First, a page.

CongestionCongestion is the Internet's ugly little secret. Nobody knows where it will strike, or when, but one thing is for sure - it's out there. Congestion in the global Internet is more the norm than the exception, and few people have any real control or understanding of it. Many different organizations are involved, and their desire for security seriously hampers any attempt to collect meaningful data.
For mid-sized networks under a single authority, where the engineer controls most or all of the routers and can monitor the network at any point, at least an attempt can be made to isolate performance problems. Traffic statistics gathered with tools like SNMP can identify major bottlenecks, but are not well suited for detailed analysis. Packet traces are invaluable, but understanding them can be time consuming. Faced with these obstacles, many organizations opt to "throw bandwidth" at their performance problems, and this should seriously be considered as a faster and often cheaper solution than picking through every packet that comes over the wire.A good start for the engineer interested in performance problems is the literature. Nagle's RFC 896, examining congestion problems in 1984, coined the term congestion collapse, referring to a stable condition where a network becomes flooded with retransmissions. More recently, Van Jacobson's RFC 1323 discusses possible problems with TCP round-trip-time estimates.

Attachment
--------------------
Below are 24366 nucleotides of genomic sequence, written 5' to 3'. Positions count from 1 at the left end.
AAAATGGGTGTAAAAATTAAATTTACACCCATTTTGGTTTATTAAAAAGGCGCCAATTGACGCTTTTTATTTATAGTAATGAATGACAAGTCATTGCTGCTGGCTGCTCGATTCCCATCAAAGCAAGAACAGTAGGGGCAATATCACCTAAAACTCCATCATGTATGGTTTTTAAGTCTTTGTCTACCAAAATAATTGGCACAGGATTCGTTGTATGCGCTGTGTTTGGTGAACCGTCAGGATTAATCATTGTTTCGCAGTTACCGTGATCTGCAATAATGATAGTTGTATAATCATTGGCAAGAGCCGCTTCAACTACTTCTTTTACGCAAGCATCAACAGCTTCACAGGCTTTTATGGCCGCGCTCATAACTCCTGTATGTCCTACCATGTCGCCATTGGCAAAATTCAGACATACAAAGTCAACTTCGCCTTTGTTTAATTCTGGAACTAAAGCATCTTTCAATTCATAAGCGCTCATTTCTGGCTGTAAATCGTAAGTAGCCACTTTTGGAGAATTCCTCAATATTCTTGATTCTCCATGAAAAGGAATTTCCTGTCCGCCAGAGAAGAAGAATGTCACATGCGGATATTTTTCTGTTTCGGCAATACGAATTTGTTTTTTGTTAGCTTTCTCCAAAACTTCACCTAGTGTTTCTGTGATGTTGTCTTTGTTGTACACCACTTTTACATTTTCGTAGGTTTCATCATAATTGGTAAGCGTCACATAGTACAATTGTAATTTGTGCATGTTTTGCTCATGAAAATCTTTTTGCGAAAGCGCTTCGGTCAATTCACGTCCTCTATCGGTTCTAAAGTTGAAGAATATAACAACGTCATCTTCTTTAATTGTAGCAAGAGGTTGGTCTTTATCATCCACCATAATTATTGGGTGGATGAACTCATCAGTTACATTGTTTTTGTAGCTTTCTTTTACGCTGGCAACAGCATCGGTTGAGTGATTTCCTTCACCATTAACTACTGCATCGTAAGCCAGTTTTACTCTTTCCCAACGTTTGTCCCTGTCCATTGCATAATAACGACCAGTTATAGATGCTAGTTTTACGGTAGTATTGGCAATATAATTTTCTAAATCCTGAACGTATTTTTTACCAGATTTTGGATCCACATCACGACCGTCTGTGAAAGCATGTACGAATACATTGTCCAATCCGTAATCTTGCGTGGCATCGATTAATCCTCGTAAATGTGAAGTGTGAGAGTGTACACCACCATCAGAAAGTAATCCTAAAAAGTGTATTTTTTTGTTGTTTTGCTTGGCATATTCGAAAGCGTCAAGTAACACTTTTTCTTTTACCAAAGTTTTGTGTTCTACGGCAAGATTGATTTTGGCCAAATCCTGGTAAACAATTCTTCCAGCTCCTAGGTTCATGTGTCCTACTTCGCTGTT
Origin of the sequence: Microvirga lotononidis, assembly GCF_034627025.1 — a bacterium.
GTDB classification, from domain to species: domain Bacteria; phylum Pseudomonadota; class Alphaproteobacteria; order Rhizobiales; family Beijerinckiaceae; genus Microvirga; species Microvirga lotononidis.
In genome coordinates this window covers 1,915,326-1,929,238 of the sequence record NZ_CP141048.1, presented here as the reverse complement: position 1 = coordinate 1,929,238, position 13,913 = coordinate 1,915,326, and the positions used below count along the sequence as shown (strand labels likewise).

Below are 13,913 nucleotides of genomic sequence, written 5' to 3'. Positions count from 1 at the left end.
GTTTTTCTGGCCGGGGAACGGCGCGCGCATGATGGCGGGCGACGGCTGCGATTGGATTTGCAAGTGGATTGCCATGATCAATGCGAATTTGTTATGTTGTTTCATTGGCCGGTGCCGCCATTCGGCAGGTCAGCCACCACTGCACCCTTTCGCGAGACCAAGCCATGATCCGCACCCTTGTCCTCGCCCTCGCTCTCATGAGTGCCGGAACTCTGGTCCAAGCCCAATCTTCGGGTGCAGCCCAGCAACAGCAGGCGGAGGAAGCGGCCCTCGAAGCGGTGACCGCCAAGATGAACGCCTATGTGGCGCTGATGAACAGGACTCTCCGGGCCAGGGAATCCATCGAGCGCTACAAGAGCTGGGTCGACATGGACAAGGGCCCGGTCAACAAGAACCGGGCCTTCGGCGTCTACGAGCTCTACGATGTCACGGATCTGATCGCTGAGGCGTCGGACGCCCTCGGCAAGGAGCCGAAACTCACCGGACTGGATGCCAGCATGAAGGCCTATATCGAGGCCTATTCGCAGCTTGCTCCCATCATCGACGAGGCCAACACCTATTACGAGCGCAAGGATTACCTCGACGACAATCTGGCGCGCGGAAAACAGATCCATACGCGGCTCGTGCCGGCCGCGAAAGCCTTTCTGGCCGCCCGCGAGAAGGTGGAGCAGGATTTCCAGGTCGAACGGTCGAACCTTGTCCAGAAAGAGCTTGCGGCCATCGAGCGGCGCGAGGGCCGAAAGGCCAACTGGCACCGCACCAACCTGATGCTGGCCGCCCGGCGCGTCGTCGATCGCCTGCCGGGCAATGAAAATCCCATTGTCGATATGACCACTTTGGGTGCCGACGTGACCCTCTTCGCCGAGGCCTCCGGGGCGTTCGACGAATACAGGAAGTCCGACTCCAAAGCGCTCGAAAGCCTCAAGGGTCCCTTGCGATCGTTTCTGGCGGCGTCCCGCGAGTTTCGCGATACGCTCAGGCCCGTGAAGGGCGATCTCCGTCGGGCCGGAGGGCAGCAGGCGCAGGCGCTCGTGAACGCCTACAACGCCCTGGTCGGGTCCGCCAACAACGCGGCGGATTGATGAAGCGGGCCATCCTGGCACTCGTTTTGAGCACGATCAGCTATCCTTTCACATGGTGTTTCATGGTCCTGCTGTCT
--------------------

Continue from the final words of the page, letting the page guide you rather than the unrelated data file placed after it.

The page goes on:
The late 1980s were the heyday of Internet performance analysis
and made Van Jacobson something of a celebrity for his keen
insight on TCP performance issues.
Yet the last few years, despite heightened interest in Internet,
have yielded few major performance enhancements.
There is no reason to think the issue closed.
Even during normal operation, many TCP implementations will
retransmit, and almost all will expand their windows
far more than the network topology dictates.
Furthermore, the explosion of traffic volume has dulled
Internet engineers' perception of network operation,
while their attention has been diverted by the flood of new users
clamoring for help.
Monitoring net performance is increasingly the responsibility
of SNMP-based automated management tools.
One thing seems sure - the Internet protocols are better
then those of a decade ago, but our understanding of Internet's
performance problems is almost certainly poorer.